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The #techmums campaign has partnered with several large corporate firms with the aim of providing technology skills to one million mothers by 2020.
The not-for-profit has announced it will be collaborating with Capgemini UK, WPP agencies, Cognifide and Addison Group to reach and teach more women in the UK how to use technology.
Founder of #techmums, Sue Black, said: “This is a major step forward for #techmums and is going to mean that we can make the impact we so desperately want.”
Black set up #techmums in 2012 to provide free coding, online safety and social media training to mothers with no previous tech skills.
The widespread lack of digital skills across the UK is costing the economy approximately £63bn a year, and there are not enough skilled workers to fill IT jobs or other types of jobs that require basic digital skills.
Many of the women who take part in the #techmums programme go on to apply for jobs or decide to carry on with higher education.
Capgemini UK, WPP, Cognifide and Addison Group are offering #techmums free support to scale the charity’s efforts as part of WPP’s commitment to Common Ground – a UN-backed initiative which calls on industry to work together to tackle issues, such as a lack of gender diversity, in specific sectors.
By increasing the number of women with digital skills and encouraging them to pursue technology-based careers, the firms hope this will promote business profitability as a result of diverse thought.
Addison Group CEO Tom Robinson said the #techmums initiative not only helps to upskill women who may live in underprivileged parts of the UK “to learn the digital skills they need to secure skilled work”, but will also have an effect on their children.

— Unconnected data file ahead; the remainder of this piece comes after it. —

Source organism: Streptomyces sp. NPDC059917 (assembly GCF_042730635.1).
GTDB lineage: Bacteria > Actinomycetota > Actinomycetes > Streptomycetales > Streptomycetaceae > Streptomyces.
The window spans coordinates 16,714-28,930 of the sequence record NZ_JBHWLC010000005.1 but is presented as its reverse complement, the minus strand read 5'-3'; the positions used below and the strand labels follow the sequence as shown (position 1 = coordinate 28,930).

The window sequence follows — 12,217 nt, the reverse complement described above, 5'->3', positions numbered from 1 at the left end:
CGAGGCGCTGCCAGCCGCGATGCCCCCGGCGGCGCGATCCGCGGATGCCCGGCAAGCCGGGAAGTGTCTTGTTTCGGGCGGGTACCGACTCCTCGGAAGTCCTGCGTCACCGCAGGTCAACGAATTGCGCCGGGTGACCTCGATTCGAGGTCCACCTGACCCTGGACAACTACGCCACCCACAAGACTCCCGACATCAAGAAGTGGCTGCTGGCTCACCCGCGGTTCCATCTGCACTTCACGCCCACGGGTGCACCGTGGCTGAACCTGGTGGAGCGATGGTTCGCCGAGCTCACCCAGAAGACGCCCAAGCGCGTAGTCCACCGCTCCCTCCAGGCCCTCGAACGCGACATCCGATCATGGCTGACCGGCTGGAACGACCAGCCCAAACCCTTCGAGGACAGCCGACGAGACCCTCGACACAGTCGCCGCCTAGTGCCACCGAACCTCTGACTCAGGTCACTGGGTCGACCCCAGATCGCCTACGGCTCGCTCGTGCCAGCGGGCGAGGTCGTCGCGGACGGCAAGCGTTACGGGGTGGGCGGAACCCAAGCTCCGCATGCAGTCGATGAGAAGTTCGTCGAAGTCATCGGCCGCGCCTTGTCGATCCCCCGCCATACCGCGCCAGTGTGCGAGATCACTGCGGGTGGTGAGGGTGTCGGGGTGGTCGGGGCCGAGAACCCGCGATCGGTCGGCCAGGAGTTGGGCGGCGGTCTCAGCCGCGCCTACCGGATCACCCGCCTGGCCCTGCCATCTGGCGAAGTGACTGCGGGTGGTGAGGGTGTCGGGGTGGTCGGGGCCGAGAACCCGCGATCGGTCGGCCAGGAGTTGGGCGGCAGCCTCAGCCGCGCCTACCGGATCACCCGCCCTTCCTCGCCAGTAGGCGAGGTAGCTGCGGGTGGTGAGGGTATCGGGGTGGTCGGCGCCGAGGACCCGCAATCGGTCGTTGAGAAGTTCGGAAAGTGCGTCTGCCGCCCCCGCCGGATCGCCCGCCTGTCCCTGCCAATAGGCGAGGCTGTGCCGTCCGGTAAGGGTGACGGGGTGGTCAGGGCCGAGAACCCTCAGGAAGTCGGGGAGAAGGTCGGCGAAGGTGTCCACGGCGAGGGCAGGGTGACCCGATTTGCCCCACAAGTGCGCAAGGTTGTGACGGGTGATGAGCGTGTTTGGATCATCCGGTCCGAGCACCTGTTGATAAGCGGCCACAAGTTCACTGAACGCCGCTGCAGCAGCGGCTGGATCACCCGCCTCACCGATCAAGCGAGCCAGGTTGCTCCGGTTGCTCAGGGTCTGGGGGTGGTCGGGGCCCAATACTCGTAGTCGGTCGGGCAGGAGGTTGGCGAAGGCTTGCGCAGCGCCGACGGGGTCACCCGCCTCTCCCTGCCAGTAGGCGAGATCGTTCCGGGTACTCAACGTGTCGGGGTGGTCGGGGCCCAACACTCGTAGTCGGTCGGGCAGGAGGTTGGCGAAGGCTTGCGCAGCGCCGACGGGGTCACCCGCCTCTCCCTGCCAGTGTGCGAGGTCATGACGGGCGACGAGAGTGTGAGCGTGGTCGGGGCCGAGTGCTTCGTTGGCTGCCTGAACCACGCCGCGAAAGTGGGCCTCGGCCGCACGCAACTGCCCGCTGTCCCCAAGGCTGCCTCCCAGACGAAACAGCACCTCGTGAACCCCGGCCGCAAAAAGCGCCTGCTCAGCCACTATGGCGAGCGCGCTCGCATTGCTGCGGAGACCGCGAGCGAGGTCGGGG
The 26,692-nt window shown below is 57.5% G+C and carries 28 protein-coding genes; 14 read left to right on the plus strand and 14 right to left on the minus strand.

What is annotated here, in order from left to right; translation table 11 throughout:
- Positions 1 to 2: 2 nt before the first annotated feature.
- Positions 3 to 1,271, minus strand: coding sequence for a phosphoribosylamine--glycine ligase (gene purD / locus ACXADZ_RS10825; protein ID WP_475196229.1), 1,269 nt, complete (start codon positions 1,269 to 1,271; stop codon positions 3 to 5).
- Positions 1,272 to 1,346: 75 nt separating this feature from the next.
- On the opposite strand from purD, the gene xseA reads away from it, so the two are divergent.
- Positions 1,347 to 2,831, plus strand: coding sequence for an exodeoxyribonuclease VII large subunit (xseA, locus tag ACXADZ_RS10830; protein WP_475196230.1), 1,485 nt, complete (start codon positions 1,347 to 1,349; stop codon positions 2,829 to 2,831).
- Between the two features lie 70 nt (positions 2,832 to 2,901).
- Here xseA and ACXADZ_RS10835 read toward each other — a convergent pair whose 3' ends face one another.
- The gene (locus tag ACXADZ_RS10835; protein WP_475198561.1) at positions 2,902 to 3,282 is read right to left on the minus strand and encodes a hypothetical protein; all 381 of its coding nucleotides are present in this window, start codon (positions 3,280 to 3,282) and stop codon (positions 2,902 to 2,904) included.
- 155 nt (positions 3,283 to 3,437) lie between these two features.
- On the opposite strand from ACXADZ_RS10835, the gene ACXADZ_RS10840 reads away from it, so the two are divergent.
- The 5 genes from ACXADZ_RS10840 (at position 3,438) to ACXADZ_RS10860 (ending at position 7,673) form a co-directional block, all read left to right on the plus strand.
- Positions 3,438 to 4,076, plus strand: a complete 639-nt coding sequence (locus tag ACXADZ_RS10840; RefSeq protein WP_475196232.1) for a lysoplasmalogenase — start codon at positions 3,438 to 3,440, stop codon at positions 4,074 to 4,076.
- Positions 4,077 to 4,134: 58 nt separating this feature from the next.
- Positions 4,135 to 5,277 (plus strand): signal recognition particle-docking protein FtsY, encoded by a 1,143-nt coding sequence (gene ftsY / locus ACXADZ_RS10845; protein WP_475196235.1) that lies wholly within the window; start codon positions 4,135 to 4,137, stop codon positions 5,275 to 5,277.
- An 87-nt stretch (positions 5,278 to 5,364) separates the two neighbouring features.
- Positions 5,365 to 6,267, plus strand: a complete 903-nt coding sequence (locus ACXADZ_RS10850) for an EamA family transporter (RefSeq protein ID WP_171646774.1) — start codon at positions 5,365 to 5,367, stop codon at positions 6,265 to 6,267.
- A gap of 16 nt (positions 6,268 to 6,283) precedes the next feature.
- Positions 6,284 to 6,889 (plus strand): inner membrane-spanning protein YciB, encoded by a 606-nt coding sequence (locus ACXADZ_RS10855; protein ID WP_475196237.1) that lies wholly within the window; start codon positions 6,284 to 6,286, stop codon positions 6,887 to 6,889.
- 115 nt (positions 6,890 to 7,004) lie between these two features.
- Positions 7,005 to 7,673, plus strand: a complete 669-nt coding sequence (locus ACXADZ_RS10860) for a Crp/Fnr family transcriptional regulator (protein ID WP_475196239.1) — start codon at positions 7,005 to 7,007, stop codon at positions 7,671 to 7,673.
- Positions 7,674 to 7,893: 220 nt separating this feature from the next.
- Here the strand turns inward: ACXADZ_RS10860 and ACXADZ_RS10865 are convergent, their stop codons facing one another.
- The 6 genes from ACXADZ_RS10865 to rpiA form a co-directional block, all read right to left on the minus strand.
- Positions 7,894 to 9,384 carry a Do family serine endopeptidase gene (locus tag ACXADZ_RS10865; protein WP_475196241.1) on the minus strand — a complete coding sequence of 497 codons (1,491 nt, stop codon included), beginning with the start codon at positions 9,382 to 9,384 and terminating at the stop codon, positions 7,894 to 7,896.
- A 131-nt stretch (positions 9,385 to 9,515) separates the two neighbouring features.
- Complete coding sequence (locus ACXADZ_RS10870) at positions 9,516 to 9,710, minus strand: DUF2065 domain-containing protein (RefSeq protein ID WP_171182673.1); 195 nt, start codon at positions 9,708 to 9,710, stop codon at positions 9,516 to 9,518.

The firms will help the charity to develop in areas such as online content, digital marketing and brand identity development.
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The #techmums course will be launched online in February 2017 with the aim of reaching more women who may not have the time to attend sessions in person.
Tech agency Cognifide will help #techmums to develop its digital marketing strategy and digital content as part of its online push.
The director of talent at Cognifide, Alex Anders, who is leading the project, said: “Supporting #techmums means bridging the skills gap in the tech industry and opening up women’s career perspectives by teaching them to code. As our Cognifide developers always say, you can change the world by coding.”
The technology industry is often subject to stereotyping, with many of particular genders, ethnic or socio-economic backgrounds feeling it is not the career for them.
Black was a 25-year-old single mother from a poor background when she began her technology training, and has told Computer Weekly the industry is gradually breaking down these stereotypes.